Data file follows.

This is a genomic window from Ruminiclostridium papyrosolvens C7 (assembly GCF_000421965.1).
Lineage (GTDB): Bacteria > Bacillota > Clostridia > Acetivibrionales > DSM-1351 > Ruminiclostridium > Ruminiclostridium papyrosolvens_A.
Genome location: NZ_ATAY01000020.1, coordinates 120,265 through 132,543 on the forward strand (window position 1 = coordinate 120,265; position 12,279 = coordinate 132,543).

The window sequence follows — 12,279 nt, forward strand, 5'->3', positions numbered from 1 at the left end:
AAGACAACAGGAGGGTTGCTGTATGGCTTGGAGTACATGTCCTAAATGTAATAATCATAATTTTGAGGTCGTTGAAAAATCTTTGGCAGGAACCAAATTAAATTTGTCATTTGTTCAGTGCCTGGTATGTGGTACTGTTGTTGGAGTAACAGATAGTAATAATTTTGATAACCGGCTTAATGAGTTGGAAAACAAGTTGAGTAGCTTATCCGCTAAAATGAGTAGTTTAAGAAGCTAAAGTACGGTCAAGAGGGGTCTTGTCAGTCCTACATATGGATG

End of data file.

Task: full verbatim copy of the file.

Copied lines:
This is a genomic window from Ruminiclostridium papyrosolvens C7 (assembly GCF_000421965.1).
Lineage (GTDB): Bacteria > Bacillota > Clostridia > Acetivibrionales > DSM-1351 > Ruminiclostridium > Ruminiclostridium papyrosolvens_A.
Genome location: NZ_ATAY01000020.1, coordinates 120,265 through 132,543 on the forward strand (window position 1 = coordinate 120,265; position 12,279 = coordinate 132,543).

The window sequence follows — 12,279 nt, forward strand, 5'->3', positions numbered from 1 at the left end:
AAGACAACAGGAGGGTTGCTGTATGGCTTGGAGTACATGTCCTAAATGTAATAATCATAATTTTGAGGTCGTTGAAAAATCTTTGGCAGGAACCAAATTAAATTTGTCATTTGTTCAGTGCCTGGTATGTGGTACTGTTGTTGGAGTAACAGATAGTAATAATTTTGATAACCGGCTTAATGAGTTGGAAAACAAGTTGAGTAGCTTATCCGCTAAAATGAGTAGTTTAAGAAGCTAAAGTACGGTCAAGAGGGGTCTTGTCAGTCCTACATATGGATG